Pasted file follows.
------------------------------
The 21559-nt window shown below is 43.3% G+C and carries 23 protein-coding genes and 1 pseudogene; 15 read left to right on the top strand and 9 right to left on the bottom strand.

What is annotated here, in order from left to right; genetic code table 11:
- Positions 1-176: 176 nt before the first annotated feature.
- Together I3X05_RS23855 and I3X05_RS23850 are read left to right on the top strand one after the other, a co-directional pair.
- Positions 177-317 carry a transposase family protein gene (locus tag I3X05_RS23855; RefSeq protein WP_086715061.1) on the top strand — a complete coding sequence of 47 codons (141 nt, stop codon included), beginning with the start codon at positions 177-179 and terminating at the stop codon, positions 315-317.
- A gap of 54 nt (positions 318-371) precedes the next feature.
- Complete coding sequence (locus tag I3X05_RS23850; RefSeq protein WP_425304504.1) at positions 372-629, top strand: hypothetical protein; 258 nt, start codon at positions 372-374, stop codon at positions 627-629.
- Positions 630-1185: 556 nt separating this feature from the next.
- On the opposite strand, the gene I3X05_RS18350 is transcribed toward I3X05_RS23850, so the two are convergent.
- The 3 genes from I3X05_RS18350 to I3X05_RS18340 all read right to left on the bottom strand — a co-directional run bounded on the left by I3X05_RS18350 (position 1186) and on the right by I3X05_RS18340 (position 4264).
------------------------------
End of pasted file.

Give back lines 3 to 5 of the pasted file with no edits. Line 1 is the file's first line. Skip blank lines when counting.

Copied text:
- Positions 1-176: 176 nt before the first annotated feature.
- Together I3X05_RS23855 and I3X05_RS23850 are read left to right on the top strand one after the other, a co-directional pair.
- Positions 177-317 carry a transposase family protein gene (locus tag I3X05_RS23855; RefSeq protein WP_086715061.1) on the top strand — a complete coding sequence of 47 codons (141 nt, stop codon included), beginning with the start codon at positions 177-179 and terminating at the stop codon, positions 315-317.